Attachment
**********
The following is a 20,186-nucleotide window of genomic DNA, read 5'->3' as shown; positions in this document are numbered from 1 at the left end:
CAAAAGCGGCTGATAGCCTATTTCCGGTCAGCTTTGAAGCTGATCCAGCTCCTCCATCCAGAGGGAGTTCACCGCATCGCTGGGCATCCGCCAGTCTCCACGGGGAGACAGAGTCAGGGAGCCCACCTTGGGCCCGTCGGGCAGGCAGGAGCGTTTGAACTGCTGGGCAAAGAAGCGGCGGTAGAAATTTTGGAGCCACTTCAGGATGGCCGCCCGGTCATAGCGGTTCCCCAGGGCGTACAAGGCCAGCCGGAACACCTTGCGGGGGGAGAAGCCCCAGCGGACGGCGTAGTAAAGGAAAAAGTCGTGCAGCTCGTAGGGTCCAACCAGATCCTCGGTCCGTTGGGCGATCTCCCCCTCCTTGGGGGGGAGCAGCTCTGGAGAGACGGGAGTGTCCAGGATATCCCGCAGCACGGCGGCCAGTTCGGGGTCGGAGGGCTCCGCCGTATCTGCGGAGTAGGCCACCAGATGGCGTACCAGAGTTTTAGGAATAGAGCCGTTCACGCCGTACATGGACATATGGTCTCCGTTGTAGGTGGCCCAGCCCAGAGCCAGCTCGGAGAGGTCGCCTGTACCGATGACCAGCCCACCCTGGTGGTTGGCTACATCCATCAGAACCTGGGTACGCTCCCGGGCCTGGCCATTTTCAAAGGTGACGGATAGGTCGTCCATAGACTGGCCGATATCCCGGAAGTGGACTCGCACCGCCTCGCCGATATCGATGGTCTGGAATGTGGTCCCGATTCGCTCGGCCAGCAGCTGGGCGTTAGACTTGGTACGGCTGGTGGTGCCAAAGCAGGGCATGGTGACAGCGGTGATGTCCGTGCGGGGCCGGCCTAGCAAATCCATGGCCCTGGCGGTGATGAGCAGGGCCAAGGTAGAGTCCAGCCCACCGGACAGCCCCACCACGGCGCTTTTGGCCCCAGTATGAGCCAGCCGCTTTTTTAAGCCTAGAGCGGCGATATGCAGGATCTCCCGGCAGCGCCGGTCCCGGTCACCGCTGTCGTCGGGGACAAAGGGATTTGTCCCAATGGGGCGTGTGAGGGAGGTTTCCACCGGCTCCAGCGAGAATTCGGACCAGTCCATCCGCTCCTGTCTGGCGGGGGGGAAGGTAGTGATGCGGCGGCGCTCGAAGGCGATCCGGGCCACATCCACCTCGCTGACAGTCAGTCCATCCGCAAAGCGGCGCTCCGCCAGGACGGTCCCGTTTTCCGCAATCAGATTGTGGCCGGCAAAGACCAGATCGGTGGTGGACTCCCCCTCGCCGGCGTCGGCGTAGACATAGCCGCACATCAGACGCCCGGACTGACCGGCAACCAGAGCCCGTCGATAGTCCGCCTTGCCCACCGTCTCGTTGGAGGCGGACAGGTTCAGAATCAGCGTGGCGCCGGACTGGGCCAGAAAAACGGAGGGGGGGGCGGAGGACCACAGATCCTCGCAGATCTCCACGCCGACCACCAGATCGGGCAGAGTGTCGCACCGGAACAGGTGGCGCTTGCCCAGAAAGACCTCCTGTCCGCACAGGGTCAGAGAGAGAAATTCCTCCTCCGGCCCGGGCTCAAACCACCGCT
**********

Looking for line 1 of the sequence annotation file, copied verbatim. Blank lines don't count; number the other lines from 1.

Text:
The following is a 20,186-nucleotide window of genomic DNA, read 5'->3' as shown; positions in this document are numbered from 1 at the left end: